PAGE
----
Saturday, October 12, 2013


If I would've written this post two days ago it would've had a completely different undertone.  I had spent part of my morning searching through adoption photo listings on various agency's websites.  I was feeling broken and unusually sarcastic but in somewhat of a dark way if that makes sense at all.  Which it probably doesn't.  Anywho - I had came across a posting for a sibling group of three children located in NC.  They are 5, 3, and 2 and for almost 24 hours I contemplated the idea of going straight from one child to four.  Isaac and I discussed our concerns which, as different as we are, turned out to be exactly the same.  By the end of this timeframe I came to the conclusion that we're just not ready to take that on.  And the heartbreak settled in like it has for the past 13 months of this.  I'm not sure what is happening but my heart is stirring and I'm not sure how much longer I can "try" for another baby.   Every single time I scroll through my Facebook newsfeed I see newly pregnant friends, friends finding out the gender of their unborn baby, newborns, babies, siblings, etc.  I "like" or comment my Congratulations and I truly am happy for those women and families.  But, if I'm completely honest I'm just as much if not more jealous.  And jealousy sucks.  I'm not a fan of it and I try to stay away from it.  We all have things that we wish we could do or we wish we had, blah blah blah.  However, if you spend more time concentrating on what you DO HAVE you'll naturally move farther away from feelings of jealousy.  So that's usually my tactic.  In this case, it just isn't working very well.  Sure, I have a son who is drop dead gorgeous, smart, hilarious, kind, loving, and respectful.  But I can't shake this human maternal instinct of desiring another pregnancy and newborn.  I will never forget how elated Isaac and I both felt when Jonah was born.  Our connection and the love we had for each other and for Jonah instantly multiplied beyond what we could've ever imagined.  The tiny life that we created changed our hearts and we would never be the same.  Never.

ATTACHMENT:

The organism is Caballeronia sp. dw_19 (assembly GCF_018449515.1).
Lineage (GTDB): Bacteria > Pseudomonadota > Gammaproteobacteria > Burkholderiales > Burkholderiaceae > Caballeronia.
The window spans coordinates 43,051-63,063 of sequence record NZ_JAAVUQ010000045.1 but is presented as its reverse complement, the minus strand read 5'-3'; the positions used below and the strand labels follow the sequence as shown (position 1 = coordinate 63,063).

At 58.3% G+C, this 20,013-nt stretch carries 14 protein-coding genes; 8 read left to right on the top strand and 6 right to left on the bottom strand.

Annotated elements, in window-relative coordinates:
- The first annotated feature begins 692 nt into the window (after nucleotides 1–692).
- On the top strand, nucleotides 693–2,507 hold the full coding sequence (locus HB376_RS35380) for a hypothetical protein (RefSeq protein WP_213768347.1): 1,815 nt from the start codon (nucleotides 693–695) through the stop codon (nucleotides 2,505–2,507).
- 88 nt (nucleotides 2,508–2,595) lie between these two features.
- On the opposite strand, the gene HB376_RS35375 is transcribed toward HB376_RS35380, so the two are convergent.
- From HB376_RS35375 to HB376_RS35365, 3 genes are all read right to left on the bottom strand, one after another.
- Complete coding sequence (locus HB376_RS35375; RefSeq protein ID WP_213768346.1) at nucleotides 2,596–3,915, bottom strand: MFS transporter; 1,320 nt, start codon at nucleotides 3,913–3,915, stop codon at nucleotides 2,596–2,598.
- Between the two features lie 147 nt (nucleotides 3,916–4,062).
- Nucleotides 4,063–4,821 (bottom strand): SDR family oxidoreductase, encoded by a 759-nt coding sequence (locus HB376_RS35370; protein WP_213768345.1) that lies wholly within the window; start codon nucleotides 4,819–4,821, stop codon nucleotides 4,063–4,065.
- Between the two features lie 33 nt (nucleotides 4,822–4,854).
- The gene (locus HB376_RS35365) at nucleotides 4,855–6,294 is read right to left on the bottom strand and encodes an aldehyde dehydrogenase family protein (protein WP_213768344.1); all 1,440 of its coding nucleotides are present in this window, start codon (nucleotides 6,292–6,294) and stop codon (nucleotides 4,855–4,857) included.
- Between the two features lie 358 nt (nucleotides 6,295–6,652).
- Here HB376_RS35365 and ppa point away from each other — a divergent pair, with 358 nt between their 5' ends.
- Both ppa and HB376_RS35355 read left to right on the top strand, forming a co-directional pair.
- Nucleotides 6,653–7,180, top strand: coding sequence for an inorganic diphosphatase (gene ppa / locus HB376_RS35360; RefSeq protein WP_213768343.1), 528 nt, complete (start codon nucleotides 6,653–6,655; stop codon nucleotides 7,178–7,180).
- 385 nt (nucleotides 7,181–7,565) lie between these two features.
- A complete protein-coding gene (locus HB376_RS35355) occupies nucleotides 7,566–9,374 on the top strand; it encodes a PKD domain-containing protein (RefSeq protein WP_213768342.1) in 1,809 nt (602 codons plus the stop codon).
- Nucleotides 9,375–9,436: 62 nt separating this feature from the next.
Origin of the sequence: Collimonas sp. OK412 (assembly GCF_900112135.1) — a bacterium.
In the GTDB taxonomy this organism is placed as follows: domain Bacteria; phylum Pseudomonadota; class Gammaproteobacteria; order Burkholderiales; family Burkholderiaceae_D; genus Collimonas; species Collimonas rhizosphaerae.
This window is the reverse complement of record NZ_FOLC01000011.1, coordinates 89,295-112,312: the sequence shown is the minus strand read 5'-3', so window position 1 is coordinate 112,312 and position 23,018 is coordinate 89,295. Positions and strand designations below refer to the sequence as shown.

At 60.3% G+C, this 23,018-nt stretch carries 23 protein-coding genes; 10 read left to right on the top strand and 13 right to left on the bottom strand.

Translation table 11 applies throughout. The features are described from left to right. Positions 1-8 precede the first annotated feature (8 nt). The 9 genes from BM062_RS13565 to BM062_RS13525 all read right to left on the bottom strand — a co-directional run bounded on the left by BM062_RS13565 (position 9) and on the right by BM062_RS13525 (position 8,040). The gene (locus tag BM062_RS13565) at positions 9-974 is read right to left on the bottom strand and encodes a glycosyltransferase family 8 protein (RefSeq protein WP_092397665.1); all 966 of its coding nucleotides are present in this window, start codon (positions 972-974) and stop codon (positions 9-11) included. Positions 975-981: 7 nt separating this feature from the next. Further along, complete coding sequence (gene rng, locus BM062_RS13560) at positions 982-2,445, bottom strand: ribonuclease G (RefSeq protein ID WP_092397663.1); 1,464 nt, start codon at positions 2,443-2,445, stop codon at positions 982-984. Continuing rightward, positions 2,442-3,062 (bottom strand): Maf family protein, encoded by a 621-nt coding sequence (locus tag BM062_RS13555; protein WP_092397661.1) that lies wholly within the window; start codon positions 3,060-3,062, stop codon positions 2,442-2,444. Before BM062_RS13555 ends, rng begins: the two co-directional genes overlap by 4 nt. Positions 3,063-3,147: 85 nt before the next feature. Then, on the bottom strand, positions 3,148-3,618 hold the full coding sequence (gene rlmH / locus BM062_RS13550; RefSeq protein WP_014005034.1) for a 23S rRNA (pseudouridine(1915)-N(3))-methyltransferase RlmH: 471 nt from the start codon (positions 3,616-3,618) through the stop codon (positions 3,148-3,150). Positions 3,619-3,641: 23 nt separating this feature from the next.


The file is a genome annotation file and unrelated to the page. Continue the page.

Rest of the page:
Adoption may be our answer but we're just not sure yet.  As my best friend and sister put it, I'm on the fence.  And for me, the fence is the absolute most frustrating place to be.  As I weeped to Trish on the phone the other day she reminded me of how worthy I am.  And how talented I am.  And how if I went from one child to four that I could totally pull it off better than most others she knows.  I mentioned to her that I've felt for a long time that I have a purpose far greater than anything I've accomplished so far and that possibly, this could be it.  She agreed and encouraged me in a way that I knew deep inside could be only One way - God was using her.  It was humbling and exactly what I needed.  I thanked her at the end of our conversation but I don't think she knows how much her words impacted me and how grateful I am for the 28 years that we've known one another.  No matter how different our lives are, no matter how many miles we're apart, no matter how many disagreements we have or how many times we hurt each other's feelings, I know that we will never stop being friends.